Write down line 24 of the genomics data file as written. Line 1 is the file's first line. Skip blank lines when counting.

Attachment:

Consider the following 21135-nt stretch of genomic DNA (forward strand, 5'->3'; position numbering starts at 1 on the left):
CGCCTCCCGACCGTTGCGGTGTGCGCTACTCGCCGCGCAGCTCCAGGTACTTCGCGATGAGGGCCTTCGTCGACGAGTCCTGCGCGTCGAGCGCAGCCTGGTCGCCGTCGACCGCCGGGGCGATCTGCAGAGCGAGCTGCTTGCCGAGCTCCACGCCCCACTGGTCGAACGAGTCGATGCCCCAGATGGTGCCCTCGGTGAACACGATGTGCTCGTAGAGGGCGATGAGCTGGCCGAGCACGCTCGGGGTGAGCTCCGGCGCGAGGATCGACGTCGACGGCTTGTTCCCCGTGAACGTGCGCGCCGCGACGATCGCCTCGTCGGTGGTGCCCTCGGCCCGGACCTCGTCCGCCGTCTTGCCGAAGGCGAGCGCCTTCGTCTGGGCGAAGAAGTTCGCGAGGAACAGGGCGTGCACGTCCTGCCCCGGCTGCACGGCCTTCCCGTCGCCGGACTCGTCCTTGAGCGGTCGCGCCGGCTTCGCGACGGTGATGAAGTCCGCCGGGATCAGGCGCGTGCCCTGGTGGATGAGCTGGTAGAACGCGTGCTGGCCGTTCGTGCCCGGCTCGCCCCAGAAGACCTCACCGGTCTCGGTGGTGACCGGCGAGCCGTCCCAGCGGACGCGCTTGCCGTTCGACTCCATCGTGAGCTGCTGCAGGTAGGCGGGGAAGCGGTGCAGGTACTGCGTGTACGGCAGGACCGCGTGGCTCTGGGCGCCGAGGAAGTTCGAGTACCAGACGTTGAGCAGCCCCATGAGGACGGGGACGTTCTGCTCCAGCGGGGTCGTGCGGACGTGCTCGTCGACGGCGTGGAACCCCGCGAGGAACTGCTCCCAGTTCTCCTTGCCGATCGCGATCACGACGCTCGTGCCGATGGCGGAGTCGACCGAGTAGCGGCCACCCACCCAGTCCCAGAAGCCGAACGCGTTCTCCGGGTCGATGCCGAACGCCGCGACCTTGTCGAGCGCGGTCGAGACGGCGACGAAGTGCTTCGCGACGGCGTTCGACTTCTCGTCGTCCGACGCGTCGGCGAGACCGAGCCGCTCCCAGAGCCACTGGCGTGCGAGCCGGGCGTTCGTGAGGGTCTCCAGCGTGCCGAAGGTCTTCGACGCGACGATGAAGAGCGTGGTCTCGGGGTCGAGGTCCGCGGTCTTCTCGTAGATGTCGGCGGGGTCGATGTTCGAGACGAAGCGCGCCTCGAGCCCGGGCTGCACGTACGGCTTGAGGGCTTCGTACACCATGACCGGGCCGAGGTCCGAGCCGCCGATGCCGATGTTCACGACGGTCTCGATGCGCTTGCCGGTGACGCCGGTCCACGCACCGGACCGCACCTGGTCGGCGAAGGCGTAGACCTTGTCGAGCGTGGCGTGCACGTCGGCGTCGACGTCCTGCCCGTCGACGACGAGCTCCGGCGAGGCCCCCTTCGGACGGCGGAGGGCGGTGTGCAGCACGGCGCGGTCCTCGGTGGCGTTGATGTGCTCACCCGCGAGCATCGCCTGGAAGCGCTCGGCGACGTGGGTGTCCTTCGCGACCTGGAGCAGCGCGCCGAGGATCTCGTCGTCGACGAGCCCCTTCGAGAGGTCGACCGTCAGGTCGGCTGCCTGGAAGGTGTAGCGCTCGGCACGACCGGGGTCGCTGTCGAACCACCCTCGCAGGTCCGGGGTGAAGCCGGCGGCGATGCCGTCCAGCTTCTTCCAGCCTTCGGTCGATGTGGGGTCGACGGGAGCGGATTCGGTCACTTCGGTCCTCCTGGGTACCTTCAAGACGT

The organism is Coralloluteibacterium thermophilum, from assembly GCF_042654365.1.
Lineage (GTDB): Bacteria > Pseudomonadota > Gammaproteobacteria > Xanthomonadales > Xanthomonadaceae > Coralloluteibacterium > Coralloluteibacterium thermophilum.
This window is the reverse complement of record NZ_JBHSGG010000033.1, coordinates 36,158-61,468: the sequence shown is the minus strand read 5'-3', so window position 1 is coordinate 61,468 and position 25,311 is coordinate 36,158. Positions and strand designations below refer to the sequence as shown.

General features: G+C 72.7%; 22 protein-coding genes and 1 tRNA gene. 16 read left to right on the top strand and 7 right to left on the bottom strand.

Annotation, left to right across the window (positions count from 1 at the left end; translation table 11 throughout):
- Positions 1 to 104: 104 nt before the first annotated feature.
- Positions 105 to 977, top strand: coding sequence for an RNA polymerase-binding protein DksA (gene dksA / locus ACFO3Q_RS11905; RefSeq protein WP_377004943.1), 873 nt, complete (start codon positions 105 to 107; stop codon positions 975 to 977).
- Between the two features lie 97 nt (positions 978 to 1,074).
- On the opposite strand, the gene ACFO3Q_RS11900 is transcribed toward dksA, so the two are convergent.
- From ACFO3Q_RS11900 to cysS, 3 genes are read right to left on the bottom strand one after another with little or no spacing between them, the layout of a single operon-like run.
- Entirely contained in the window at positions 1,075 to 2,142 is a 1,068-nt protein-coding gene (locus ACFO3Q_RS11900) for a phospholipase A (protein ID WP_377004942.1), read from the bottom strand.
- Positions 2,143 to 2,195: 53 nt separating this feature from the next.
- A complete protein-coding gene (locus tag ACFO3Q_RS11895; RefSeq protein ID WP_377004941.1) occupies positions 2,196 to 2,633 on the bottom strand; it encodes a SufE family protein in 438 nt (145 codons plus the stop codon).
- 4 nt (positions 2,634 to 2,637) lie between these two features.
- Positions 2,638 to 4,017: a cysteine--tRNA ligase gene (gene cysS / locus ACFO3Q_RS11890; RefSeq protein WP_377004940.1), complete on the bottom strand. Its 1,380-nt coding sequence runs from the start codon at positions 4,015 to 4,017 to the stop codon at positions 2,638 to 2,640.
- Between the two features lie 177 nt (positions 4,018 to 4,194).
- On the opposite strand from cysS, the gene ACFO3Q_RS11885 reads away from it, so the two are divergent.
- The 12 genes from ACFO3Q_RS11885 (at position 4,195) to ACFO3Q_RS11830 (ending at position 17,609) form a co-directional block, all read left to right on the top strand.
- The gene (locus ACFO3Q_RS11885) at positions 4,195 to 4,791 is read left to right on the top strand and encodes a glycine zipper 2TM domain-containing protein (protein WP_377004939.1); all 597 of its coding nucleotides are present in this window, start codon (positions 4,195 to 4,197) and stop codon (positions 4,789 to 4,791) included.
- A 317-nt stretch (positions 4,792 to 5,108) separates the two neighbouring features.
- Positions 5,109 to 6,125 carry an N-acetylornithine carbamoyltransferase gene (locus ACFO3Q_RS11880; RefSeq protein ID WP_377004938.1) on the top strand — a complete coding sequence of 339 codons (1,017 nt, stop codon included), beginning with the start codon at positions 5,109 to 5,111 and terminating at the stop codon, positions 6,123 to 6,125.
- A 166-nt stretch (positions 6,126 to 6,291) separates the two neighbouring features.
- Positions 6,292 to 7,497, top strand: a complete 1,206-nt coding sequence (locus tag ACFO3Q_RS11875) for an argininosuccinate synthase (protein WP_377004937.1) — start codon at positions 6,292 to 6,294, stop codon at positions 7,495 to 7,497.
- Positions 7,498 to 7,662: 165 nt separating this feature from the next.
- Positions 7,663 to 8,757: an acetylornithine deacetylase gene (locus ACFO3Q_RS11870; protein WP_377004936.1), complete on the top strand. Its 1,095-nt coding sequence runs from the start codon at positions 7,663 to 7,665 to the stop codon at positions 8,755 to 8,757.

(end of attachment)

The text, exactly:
- A 166-nt stretch (positions 6,126 to 6,291) separates the two neighbouring features.